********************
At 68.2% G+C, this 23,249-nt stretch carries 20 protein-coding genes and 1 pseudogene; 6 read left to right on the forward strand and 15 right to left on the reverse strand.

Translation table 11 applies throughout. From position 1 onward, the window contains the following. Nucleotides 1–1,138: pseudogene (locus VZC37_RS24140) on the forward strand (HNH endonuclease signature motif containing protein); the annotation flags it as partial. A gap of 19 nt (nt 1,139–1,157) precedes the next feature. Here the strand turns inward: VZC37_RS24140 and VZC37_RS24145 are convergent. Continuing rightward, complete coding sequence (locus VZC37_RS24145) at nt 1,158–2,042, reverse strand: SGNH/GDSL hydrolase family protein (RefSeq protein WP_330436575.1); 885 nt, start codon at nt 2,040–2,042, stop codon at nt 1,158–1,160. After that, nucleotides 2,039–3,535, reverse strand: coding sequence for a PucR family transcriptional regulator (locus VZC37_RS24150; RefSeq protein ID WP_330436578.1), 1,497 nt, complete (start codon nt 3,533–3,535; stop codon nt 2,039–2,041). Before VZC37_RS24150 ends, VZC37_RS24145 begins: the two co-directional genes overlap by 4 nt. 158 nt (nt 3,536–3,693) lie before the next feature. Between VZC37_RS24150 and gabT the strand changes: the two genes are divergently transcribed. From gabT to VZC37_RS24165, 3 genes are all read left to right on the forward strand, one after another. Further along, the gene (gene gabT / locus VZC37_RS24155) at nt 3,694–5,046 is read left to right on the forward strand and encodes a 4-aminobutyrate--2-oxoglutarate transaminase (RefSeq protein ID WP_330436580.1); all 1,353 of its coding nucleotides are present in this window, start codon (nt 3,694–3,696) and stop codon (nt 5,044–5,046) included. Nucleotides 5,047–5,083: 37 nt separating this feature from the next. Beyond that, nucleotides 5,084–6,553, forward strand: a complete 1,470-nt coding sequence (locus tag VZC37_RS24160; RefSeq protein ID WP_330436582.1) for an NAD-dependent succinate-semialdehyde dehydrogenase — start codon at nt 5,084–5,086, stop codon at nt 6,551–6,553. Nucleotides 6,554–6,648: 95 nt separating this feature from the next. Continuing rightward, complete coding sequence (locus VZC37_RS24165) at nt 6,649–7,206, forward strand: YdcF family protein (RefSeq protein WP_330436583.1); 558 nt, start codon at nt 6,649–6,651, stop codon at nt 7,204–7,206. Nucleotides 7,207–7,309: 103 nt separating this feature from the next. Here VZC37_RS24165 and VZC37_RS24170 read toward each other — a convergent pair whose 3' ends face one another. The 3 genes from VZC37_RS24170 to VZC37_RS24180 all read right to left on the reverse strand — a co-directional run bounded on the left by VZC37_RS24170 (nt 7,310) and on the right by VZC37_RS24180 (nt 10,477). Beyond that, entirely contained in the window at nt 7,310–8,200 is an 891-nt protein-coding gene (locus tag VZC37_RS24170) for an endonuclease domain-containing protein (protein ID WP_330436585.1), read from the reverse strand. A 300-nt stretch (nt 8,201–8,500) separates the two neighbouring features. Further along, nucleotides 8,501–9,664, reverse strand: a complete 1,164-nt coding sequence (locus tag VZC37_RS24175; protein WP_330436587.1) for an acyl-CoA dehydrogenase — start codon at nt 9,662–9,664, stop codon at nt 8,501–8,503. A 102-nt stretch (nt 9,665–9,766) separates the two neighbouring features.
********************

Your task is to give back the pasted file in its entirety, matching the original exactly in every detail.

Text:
At 68.2% G+C, this 23,249-nt stretch carries 20 protein-coding genes and 1 pseudogene; 6 read left to right on the forward strand and 15 right to left on the reverse strand.

Translation table 11 applies throughout. From position 1 onward, the window contains the following. Nucleotides 1–1,138: pseudogene (locus VZC37_RS24140) on the forward strand (HNH endonuclease signature motif containing protein); the annotation flags it as partial. A gap of 19 nt (nt 1,139–1,157) precedes the next feature. Here the strand turns inward: VZC37_RS24140 and VZC37_RS24145 are convergent. Continuing rightward, complete coding sequence (locus VZC37_RS24145) at nt 1,158–2,042, reverse strand: SGNH/GDSL hydrolase family protein (RefSeq protein WP_330436575.1); 885 nt, start codon at nt 2,040–2,042, stop codon at nt 1,158–1,160. After that, nucleotides 2,039–3,535, reverse strand: coding sequence for a PucR family transcriptional regulator (locus VZC37_RS24150; RefSeq protein ID WP_330436578.1), 1,497 nt, complete (start codon nt 3,533–3,535; stop codon nt 2,039–2,041). Before VZC37_RS24150 ends, VZC37_RS24145 begins: the two co-directional genes overlap by 4 nt. 158 nt (nt 3,536–3,693) lie before the next feature. Between VZC37_RS24150 and gabT the strand changes: the two genes are divergently transcribed. From gabT to VZC37_RS24165, 3 genes are all read left to right on the forward strand, one after another. Further along, the gene (gene gabT / locus VZC37_RS24155) at nt 3,694–5,046 is read left to right on the forward strand and encodes a 4-aminobutyrate--2-oxoglutarate transaminase (RefSeq protein ID WP_330436580.1); all 1,353 of its coding nucleotides are present in this window, start codon (nt 3,694–3,696) and stop codon (nt 5,044–5,046) included. Nucleotides 5,047–5,083: 37 nt separating this feature from the next. Beyond that, nucleotides 5,084–6,553, forward strand: a complete 1,470-nt coding sequence (locus tag VZC37_RS24160; RefSeq protein ID WP_330436582.1) for an NAD-dependent succinate-semialdehyde dehydrogenase — start codon at nt 5,084–5,086, stop codon at nt 6,551–6,553. Nucleotides 6,554–6,648: 95 nt separating this feature from the next. Continuing rightward, complete coding sequence (locus VZC37_RS24165) at nt 6,649–7,206, forward strand: YdcF family protein (RefSeq protein WP_330436583.1); 558 nt, start codon at nt 6,649–6,651, stop codon at nt 7,204–7,206. Nucleotides 7,207–7,309: 103 nt separating this feature from the next. Here VZC37_RS24165 and VZC37_RS24170 read toward each other — a convergent pair whose 3' ends face one another. The 3 genes from VZC37_RS24170 to VZC37_RS24180 all read right to left on the reverse strand — a co-directional run bounded on the left by VZC37_RS24170 (nt 7,310) and on the right by VZC37_RS24180 (nt 10,477). Beyond that, entirely contained in the window at nt 7,310–8,200 is an 891-nt protein-coding gene (locus tag VZC37_RS24170) for an endonuclease domain-containing protein (protein ID WP_330436585.1), read from the reverse strand. A 300-nt stretch (nt 8,201–8,500) separates the two neighbouring features. Further along, nucleotides 8,501–9,664, reverse strand: a complete 1,164-nt coding sequence (locus tag VZC37_RS24175; protein WP_330436587.1) for an acyl-CoA dehydrogenase — start codon at nt 9,662–9,664, stop codon at nt 8,501–8,503. A 102-nt stretch (nt 9,665–9,766) separates the two neighbouring features.